Written by Karen D. Swim
The invitation arrived in a velvet box tied with silk ribbon. Inside the box atop dupont silk was the quirky greeting inviting me to join the party.
Excited to meet new friends, I dressed in my best party clothes and showed up on time. I tapped on the door holding my invitation in one hand. No one answered so I gently pushed the door and it swung open. “Hello” I called out softly. I stepped in and as my eyes adjusted to the light I saw that I was in a narrow waiting room of sorts. There was a gated door and a small table to the right.
I walked toward the table and picked up a plain white sheet of paper that read, “Please fill out this form to be invited to the party.” I dropped the paper on the table. Was this a joke? I was invited to apply for entrance to the party.
Inviting someone to connect with you on a social media platform and then blocking entrance is no different from this party scenario. Choosing to have your Twitter or FriendFeed stream protected from the public is a legitimate choice. Social media platforms are an excellent way to connect with work teams, friends and family. You can share real time updates, photos, links and files on an easy to use platform that allows group and one-on-one discussion without the hassle of email.
A private stream for private purposes is a smart use of technology. However, many are inviting strangers to participate in their private stream. Well, sort of. The internet is wonderful but privacy concerns are real and everyone should exercise caution in the amount of information that is revealed. However, if you are going to network, it is difficult to open the door and then slam it shut when someone attempts to reciprocate.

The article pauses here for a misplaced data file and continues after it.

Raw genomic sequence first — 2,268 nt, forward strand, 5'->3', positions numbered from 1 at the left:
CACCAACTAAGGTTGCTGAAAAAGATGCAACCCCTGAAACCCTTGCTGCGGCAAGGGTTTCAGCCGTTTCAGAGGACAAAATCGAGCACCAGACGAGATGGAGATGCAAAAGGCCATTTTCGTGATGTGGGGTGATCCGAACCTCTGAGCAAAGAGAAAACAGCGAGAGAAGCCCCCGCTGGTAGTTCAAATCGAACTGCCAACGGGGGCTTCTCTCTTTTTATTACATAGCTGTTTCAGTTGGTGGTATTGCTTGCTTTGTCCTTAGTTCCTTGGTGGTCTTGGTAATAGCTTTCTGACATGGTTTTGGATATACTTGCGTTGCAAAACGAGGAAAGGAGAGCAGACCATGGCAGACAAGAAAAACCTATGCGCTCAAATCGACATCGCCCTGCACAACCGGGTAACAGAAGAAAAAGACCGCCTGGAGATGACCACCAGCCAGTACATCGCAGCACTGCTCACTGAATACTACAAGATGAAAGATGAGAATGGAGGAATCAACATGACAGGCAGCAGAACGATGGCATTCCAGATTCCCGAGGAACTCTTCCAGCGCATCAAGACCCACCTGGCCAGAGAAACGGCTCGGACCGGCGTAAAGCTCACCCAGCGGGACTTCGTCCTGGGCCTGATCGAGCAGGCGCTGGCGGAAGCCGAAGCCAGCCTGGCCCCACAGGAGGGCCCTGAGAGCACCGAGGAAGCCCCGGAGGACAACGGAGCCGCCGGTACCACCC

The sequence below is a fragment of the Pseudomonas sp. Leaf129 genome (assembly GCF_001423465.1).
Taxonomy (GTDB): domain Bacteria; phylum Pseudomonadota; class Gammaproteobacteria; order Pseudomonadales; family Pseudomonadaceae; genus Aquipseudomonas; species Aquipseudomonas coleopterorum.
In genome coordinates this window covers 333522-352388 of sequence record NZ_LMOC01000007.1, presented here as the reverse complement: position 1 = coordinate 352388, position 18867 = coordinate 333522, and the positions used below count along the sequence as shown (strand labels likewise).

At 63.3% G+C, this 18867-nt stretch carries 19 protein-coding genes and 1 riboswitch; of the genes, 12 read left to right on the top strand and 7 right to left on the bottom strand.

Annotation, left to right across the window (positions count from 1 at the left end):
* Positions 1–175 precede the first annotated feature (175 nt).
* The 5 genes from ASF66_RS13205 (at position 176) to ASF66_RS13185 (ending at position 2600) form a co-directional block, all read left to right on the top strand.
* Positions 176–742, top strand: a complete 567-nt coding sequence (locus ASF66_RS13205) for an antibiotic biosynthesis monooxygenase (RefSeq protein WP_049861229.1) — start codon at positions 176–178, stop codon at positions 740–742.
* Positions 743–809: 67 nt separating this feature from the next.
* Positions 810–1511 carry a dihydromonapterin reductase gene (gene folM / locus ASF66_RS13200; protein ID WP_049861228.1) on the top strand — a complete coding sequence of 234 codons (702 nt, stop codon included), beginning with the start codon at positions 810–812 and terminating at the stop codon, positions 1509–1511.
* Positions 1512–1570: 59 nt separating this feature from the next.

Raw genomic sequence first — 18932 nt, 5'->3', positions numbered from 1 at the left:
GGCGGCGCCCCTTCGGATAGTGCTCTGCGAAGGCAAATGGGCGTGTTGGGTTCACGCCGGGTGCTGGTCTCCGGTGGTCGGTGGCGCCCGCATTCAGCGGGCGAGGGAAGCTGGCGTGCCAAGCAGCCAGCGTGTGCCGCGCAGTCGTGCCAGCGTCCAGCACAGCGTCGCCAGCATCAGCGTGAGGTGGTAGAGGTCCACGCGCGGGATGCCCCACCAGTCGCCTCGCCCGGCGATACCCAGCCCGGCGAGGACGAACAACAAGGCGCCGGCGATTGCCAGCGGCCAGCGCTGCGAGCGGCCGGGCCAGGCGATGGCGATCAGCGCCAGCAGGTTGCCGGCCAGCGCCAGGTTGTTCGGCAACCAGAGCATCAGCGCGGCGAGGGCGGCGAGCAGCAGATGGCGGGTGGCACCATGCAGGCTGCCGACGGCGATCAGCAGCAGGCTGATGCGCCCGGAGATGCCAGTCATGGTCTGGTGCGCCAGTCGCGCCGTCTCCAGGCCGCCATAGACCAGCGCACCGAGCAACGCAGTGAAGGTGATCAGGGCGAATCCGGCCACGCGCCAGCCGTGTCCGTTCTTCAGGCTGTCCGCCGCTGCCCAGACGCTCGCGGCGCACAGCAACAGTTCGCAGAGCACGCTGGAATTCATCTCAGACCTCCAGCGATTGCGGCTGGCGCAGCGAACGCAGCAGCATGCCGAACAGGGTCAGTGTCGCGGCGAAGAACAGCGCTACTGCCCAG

I have worked with many clients who have had to overcome their concerns about privacy and transparency in order to participate in social media. Some joined and lurked a bit before fully participating; others jumped right in and over time grew comfortable with the “personal” conversations. Still others network as they do in real life, all business with nothing more personal than an occasional comment about traffic or a lukewarm latte.
I am not a fan of issuing rules around social networking. It is not one size fits all. You will use the tools to fit your purpose and personality. However, if you are considering the “kind-of, sort-of” model I have described here then be prepared for others to refuse to play. If you really want to connect and you’re a little shy, just stand next to me, I’ll hold your hand and introduce you to my friends.
How do you balance networking with privacy? Any tips to share with new networkers?